§159. But the question remains: why is the form Sapphō (Ϲαπφώ) attested only as a proper noun? My answer is that the form Sapphō (Ϲαπφώ) survived phonologically as a proper noun only because it was a functional variant of another proper noun, Psapphō (Ψαπφώ), which is attested as a variant form of Sapphō (Ϲαπφώ) in the textual tradition of Sappho. If Sapphō (Ϲαπφώ) had not been a functional variant of Psapphō (Ψαπφώ), it would have become Apphō (*᾿Απφώ) at an early stage in the history of the Greek language when word-initial s- (as in *s-apphō) became h- (as in *h-apphō), which in turn became simply a glottal stop (as in –apphō) by way of ‘psilosis’. I propose, then, that the form Psapphō was in fact a playfully affectionate phonetic variant of the form Sapphō. The variation of Psapphō / Sapphō (Ψαπφώ / Ϲαπφώ) is comparable to such variations as psitta / sitta (ψίττα / ϲίττα), which are onomatopoetic calls. […]

§160. The point is, just as the variant form psitta (ψίττα) prevents, by analogy, a phonological change in the variant form sitta (ϲίττα), which would otherwise be expected to change from sitta (ϲίττα) to *hitta (*ἵττα) to *itta (*ἴττα), so also the variant Psapphō (Ψαπφώ) prevents, again by analogy, a phonological change in the variant Sapphō (Ϲαπφώ), which would otherwise be expected to change from *sapphō (*ϲαπφώ) to *happhō (*ἁπφώ) to apphō (ἀπφώ) in the case of common nouns—but not in the case of hypocoristic names where the alternation of Psapphō / Sapphō (Ψαπφώ / Ϲαπφώ) is maintained.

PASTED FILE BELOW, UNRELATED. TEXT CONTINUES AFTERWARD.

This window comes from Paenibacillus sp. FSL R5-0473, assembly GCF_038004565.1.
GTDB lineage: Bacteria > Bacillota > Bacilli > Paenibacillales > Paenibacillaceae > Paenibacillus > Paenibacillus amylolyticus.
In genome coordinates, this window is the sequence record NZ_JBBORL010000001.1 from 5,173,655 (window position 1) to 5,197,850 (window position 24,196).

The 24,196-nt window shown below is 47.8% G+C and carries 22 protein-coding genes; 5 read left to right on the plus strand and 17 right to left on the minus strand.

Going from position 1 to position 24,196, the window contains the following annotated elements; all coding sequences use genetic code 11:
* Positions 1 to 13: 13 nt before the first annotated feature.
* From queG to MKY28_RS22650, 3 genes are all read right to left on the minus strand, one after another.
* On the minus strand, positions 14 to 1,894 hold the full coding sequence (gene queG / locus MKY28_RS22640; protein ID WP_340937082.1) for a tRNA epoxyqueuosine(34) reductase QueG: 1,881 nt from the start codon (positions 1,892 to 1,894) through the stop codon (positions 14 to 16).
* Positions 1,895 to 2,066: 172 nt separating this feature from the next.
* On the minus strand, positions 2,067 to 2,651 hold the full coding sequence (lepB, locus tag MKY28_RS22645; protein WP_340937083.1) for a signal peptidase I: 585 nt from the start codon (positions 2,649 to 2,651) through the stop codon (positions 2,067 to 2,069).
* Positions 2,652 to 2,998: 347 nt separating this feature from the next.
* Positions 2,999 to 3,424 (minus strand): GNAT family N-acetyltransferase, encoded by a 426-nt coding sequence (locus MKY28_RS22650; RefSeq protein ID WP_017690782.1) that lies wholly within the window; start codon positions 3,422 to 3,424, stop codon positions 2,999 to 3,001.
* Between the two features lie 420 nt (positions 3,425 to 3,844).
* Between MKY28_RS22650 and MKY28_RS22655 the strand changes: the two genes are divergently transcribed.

§161. I conclude, then, that the name Sapphō, like the names Apphion and Apphiā, was originally an onomatopoetic baby word derived from terms of endearment addressed to a sister. For an interesting parallel in English usage, as attested in some regions of the United States, I point to such women’s names as Sissy, even Sister.

§162. In the case of ordinary women who happened to be called Sapphō in the Greek-speaking world, there would be of course nothing extraordinary about their name if it really meant ‘Sister’. Such a meaning becomes extraordinary, however, when we find it embedded in the poetics of a choral personality who, once upon a time, called herself by the name of Sapphō. Hers was an extraordinary persona who could speak to all the people of Lesbos, unveiling her sisterly affections just as memorably as she veiled her womanly desires.[Read full text]

Don’t miss Nagy’s work on the “newest Sappho,” available now on Classical Inquiries.

Also preview original artwork by Glynnis Fawkes, created to supplement Nagy’s working translations of Sappho.